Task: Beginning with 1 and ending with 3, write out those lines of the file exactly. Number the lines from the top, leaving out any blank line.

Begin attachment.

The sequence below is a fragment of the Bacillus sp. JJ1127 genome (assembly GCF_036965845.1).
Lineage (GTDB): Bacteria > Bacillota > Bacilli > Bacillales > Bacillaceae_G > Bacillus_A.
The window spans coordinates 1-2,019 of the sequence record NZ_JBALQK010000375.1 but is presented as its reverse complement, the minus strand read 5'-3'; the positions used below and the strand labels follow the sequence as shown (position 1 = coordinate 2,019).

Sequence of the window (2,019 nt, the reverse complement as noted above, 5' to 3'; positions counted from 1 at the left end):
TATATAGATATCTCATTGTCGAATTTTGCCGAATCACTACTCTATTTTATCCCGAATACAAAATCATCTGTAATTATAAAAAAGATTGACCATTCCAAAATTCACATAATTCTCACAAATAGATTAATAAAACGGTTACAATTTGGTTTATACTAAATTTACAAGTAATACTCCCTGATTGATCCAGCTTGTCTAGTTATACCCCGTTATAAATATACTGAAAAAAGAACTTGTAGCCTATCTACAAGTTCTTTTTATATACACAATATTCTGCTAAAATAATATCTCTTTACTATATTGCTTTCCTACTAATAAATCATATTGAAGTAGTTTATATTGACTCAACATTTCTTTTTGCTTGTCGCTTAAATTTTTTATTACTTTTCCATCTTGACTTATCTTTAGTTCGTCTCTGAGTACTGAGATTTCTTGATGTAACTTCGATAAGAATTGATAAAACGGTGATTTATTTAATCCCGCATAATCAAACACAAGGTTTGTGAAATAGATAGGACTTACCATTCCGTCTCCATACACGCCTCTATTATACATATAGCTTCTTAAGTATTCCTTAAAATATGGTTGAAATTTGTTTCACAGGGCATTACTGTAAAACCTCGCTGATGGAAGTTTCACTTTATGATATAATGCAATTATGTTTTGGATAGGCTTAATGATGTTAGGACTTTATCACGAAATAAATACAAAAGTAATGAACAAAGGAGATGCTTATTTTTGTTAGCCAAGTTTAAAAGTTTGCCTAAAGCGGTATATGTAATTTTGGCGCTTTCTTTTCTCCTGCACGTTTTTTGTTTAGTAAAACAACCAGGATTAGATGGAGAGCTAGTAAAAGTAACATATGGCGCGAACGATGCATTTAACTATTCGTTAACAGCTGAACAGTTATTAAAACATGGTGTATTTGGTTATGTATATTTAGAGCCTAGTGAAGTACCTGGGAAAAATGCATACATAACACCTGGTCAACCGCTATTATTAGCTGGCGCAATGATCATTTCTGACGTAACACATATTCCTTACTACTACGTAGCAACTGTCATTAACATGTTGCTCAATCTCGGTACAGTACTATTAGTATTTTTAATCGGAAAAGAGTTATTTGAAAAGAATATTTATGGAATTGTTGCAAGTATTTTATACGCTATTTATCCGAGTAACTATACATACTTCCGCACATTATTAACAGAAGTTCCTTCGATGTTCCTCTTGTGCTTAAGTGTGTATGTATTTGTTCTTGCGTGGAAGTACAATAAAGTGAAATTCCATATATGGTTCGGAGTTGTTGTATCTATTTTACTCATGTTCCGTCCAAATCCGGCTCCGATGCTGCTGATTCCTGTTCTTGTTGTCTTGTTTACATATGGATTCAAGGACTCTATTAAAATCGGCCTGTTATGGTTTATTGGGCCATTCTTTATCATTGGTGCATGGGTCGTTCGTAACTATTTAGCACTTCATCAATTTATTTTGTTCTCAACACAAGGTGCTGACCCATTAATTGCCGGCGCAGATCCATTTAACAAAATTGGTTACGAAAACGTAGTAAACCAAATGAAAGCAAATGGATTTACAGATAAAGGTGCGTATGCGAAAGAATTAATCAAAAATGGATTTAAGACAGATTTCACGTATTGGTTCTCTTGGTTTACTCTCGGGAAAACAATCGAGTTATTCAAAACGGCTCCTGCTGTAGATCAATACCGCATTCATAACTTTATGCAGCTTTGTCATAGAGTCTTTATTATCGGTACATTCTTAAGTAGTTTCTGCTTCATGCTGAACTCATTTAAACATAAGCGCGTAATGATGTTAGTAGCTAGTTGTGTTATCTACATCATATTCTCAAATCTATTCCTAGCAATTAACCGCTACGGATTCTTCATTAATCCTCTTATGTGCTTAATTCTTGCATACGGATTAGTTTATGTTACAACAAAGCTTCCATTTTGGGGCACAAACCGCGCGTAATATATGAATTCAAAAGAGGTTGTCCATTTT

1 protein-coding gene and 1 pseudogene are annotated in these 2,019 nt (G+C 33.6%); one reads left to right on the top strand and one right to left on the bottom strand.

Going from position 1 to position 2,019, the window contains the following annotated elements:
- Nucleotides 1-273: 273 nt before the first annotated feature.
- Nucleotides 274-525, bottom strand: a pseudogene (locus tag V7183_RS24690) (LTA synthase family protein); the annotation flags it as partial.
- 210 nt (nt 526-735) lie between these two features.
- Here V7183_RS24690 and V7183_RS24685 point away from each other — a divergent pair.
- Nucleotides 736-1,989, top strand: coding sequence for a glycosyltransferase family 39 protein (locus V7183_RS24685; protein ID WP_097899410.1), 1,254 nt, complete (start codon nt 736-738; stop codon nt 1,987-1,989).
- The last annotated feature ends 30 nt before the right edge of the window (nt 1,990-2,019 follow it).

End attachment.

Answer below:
The sequence below is a fragment of the Bacillus sp. JJ1127 genome (assembly GCF_036965845.1).
Lineage (GTDB): Bacteria > Bacillota > Bacilli > Bacillales > Bacillaceae_G > Bacillus_A.
The window spans coordinates 1-2,019 of the sequence record NZ_JBALQK010000375.1 but is presented as its reverse complement, the minus strand read 5'-3'; the positions used below and the strand labels follow the sequence as shown (position 1 = coordinate 2,019).